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Reconciling Agricultural Productivity and Environmental Integrity: A Grand Challenge for Agriculture
G. Philip Robertson and Scott M. Swinton
Frontiers in Ecology and the Environment
Vol. 3, No. 1, Visions for an Ecologically Sustainable Future (Feb., 2005), pp. 38-46
Published by: Wiley
Stable URL: http://www.jstor.org/stable/3868443
Page Count: 9
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Agriculture meets a major human need and both affects and depends on all other life support systems. Current trends point to continued human population growth and ever higher levels of consumption as the global economy expands. This will stress the capacity of agriculture to meet food needs without further sacrificing the environmental integrity of local landscapes and the global environment. Agriculture's main challenge for the coming decades will be to produce sufficient food and fiber for a growing global population at an acceptable environmental cost. This challenge requires an ecological approach to agriculture that is largely missing from current management and research portfolios. Crop and livestock production systems must be managed as ecosystems, with management decisions fully informed of environmental costs and benefits. Currently, too little is known about important ecological interactions in major agricultural systems and landscapes and about the economic value of the ecosystem services associated with agriculture. To create agricultural landscapes that are managed for multiple services in addition to food and fiber will require integrative research, both ecological and socioeconomic, as well as policy innovation and public education.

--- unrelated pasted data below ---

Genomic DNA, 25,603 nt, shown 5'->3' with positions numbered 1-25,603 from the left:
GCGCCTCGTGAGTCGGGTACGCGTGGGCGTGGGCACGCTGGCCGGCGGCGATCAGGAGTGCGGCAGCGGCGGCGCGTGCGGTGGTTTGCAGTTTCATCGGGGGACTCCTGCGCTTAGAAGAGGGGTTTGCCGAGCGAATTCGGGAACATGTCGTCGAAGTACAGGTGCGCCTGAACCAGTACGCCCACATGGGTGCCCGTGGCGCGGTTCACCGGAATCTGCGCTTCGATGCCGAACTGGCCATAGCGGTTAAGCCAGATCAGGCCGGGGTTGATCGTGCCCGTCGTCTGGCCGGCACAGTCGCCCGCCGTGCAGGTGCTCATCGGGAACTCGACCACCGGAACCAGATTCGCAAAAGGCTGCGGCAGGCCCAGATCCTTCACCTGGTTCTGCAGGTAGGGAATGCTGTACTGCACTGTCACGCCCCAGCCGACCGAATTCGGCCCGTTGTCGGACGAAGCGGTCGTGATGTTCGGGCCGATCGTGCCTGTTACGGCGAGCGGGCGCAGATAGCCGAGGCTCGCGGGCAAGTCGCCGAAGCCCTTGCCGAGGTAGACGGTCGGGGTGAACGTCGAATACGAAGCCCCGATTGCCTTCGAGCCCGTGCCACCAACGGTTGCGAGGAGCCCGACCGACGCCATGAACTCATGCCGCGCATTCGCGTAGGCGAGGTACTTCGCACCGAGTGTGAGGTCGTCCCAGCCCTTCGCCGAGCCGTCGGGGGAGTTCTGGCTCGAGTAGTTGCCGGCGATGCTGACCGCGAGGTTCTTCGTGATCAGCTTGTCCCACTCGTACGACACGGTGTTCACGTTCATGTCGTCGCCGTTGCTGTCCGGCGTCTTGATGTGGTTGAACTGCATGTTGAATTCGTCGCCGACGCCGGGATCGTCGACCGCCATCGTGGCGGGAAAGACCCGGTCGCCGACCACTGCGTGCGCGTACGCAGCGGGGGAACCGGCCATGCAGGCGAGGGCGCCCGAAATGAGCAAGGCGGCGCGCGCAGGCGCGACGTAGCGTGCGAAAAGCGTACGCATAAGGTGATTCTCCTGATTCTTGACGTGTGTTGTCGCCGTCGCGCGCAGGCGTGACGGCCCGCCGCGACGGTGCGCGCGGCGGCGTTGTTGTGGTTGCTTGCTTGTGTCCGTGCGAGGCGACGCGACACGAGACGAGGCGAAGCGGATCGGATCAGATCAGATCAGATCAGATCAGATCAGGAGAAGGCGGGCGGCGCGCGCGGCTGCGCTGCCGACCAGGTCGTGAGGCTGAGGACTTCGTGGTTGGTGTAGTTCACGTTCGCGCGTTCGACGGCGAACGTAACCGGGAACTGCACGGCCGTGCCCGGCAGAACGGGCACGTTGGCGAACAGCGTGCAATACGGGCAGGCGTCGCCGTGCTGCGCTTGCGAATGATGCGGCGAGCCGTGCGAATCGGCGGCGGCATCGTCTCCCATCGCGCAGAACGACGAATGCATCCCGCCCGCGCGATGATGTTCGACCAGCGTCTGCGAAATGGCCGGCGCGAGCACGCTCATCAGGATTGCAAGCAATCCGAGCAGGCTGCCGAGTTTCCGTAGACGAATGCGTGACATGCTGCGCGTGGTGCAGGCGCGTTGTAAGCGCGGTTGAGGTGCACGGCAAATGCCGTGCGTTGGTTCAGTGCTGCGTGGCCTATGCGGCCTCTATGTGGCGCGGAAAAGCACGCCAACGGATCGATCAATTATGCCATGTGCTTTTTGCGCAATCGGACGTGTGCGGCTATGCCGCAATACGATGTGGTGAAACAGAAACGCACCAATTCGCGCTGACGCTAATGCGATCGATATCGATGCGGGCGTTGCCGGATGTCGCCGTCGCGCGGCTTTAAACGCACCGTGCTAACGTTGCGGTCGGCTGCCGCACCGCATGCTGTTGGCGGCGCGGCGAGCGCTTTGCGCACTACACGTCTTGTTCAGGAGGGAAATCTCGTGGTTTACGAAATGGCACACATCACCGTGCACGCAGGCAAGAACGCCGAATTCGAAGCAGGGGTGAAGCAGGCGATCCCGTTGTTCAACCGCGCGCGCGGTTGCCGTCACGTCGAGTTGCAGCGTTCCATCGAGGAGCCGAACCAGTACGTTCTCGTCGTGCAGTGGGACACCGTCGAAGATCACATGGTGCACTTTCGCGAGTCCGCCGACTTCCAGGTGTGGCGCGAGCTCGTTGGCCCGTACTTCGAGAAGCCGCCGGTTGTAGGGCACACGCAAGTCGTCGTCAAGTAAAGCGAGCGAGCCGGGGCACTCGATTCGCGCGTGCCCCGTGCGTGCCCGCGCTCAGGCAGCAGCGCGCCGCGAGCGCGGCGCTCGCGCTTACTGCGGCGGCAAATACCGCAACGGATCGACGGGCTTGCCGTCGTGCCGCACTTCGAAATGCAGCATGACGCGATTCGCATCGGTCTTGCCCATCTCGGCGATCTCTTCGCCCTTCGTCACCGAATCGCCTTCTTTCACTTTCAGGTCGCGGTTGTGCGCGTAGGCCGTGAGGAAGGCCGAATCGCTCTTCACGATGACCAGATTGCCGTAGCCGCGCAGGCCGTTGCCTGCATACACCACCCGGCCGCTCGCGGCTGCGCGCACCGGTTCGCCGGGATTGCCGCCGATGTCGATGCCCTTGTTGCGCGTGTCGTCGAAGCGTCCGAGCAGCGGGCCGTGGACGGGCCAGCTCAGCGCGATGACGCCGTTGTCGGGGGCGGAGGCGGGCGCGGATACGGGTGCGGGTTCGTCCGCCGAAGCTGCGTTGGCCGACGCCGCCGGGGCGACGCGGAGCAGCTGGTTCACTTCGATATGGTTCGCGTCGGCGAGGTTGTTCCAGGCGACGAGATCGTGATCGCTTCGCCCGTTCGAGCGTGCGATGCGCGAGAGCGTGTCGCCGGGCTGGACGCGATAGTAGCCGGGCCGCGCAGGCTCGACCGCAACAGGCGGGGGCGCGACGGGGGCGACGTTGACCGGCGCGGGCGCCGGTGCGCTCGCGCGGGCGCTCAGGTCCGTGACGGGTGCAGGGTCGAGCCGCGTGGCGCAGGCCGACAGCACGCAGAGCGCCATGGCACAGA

Frontiers in Ecology and the Environment © 2005 Wiley